Just as there are those who stand out for their potential, there are others that show warning signs of failure, but Menkes warns against being too keen to lump your next potential leader into the in or out basket too quickly. “We overly fixate on categorising people,” he says. “When I walk into a boardroom, they inevitably ask me to rank their candidates as As, Bs or Cs. Are they stars or are they slouches? I find myself always having to help them broaden their approach to include the context they’re in because some people do thrive on the need of a situation or the pressures, while others might collapse in that particular context. We have to help them understand what brings out the best and worst. Executive Intelligence looks at people’s capacities for certain things, but each one can be learned and taught, improved upon.
When to be wary
“Perhaps the most frequent question I’m asked by a board about an individual they’ve often been preparing for years to take over, is: ‘This person is in trouble, are they worth saving?’ The simple single answer I give is how much in their psychology do they blame their current circumstance and problems on themselves, or on others. If we see ourselves as victims and the problems that exist around us in our business are not our fault but everybody else around us failing us - that type of psychology is the toughest to change.”
With globalisation comes a level of competition unseen in business history and along with that levels of market volatility that are unprecedented. Menkes keyed his second book, Better Under Pressure, with the troubled waters of today’s business environment in mind and the message that CEOs need not fear stress – under the right conditions they can feed on it. “The qualities that make up Executive Intelligence are becoming more appropriate because of globalisation and elevating pressure that accompanies it,” he explains. “When you make the world smaller and increase the number of companies that can legitimately threaten your core business, you elevate risk, you elevate volatility and you elevate speed. Human beings experience that as an increase in pressure. Executive Intelligence is the ability to think, react and manage people and situations, and yourself, while under this pressure.”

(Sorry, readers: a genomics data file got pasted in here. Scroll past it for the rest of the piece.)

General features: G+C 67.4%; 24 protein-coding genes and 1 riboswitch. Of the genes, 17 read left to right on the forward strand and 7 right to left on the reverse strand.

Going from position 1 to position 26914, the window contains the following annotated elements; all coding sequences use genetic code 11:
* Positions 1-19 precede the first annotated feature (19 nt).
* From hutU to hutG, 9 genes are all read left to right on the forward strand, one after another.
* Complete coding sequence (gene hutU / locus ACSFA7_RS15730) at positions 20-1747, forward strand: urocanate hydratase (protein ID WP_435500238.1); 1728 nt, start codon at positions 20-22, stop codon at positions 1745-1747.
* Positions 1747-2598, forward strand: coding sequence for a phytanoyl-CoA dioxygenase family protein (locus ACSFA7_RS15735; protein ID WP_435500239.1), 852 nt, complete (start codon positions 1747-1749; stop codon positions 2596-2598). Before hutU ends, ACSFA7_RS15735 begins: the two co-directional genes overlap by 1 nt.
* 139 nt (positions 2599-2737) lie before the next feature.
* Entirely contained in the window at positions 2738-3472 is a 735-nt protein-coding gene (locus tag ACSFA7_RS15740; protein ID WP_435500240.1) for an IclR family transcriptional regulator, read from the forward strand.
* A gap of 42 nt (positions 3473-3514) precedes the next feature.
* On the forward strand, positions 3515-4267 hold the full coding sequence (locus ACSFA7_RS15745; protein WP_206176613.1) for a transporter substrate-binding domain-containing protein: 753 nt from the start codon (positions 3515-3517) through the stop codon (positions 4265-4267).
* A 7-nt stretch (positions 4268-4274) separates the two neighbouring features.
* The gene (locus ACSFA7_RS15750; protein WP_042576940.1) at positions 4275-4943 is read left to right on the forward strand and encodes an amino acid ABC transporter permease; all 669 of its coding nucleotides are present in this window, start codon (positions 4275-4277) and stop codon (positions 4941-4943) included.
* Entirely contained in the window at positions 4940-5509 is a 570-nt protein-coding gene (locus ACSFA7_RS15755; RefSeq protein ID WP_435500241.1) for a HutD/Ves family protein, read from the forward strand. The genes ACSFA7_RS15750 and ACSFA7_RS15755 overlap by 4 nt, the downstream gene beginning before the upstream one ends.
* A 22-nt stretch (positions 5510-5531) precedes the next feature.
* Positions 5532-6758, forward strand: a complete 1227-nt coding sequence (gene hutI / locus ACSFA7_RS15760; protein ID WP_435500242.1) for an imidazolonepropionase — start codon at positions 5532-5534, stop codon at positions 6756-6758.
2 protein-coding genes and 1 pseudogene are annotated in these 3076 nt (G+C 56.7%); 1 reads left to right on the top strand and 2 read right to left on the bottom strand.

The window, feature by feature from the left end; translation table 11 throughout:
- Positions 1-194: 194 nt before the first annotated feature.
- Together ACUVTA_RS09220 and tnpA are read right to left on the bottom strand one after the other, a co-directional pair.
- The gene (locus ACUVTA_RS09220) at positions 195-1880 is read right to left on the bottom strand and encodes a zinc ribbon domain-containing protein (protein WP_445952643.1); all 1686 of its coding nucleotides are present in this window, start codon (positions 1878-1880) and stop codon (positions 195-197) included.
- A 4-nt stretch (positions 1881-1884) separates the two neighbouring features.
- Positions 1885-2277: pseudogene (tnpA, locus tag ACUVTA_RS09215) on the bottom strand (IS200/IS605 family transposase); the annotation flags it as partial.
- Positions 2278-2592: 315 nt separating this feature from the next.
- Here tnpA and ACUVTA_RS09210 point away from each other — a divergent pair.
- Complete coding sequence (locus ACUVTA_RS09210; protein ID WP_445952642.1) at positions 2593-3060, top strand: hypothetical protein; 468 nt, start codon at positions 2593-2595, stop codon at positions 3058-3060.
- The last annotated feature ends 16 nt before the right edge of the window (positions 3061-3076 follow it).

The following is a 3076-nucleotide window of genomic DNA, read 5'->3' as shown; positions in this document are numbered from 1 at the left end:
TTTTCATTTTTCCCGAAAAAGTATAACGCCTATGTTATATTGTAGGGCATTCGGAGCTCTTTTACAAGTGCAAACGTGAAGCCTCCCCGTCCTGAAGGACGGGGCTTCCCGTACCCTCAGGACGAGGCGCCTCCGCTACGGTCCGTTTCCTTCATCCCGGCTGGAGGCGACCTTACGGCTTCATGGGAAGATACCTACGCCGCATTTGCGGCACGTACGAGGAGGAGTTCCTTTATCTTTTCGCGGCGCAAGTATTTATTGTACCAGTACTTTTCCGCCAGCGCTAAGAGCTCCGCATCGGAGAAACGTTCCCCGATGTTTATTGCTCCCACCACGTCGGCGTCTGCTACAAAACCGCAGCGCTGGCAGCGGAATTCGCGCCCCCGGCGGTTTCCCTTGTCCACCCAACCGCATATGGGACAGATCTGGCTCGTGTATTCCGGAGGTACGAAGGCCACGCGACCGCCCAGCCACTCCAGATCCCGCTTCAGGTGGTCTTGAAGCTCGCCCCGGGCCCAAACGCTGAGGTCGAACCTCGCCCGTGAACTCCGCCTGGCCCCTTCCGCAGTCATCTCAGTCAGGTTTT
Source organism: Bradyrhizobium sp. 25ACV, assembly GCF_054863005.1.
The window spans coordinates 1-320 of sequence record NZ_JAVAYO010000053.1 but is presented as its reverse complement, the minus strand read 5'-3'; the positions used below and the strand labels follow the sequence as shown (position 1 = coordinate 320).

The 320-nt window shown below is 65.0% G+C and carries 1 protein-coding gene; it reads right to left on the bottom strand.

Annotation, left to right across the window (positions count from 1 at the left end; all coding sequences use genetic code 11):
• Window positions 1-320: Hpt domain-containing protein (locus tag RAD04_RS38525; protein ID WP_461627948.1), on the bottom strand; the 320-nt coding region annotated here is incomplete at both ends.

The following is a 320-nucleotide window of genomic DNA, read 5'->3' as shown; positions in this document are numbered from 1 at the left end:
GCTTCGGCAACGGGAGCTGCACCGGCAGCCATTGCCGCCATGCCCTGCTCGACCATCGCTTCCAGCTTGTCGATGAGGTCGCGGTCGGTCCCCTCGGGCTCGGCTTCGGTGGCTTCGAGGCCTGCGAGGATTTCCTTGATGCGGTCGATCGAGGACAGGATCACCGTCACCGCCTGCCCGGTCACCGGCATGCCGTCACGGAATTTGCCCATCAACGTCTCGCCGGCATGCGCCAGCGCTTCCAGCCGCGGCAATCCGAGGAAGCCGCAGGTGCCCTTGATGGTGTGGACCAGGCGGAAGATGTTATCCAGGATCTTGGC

Menkes maintains pressure, or stress, that is negative is all about preparation. “An individual that is unprepared for the pressure that they are about to be put under, that is negative, that is panic. Panic is an unprepared mind. It is ultimately the responsibility of their leader, manager and teachers that failed them in terms of preparation. But a well prepared mind entering a situation of pressure can and does find it enlivening.”
Leadership - its own reward
An animated speaker, Menkes’ power for motivation is obvious, as is his passion for the philosophies behind his choice in vocation, and he puts paid to the expression: I never met a man who on his death bed said ‘I wish I'd spent more time in the office’. “The happiest people are not necessarily those balancing their lives between jetskiing and mountain climbing and an occasional bit of work,” he says. “The most satisfied are those who believe they are doing something that matters in the world. They bring a level of dedication that might not look like work-life balance, but they are on every measure quite joyful about their lives. It doesn’t mean they don’t have regrets. Every chief executive, the masters included, when I ask them about the sacrifices they have made to be the best… inevitably these CEOs… their eyes soften about the sacrifices they have made. Would they have done it differently? Without exception, none of them would. They are thrilled with the accomplishment of helping thousands of people reach their full potential, to grow and make good lives for themselves. So the sacrifices they make are worthwhile, but that doesn’t mean a purposeful life is without regret.”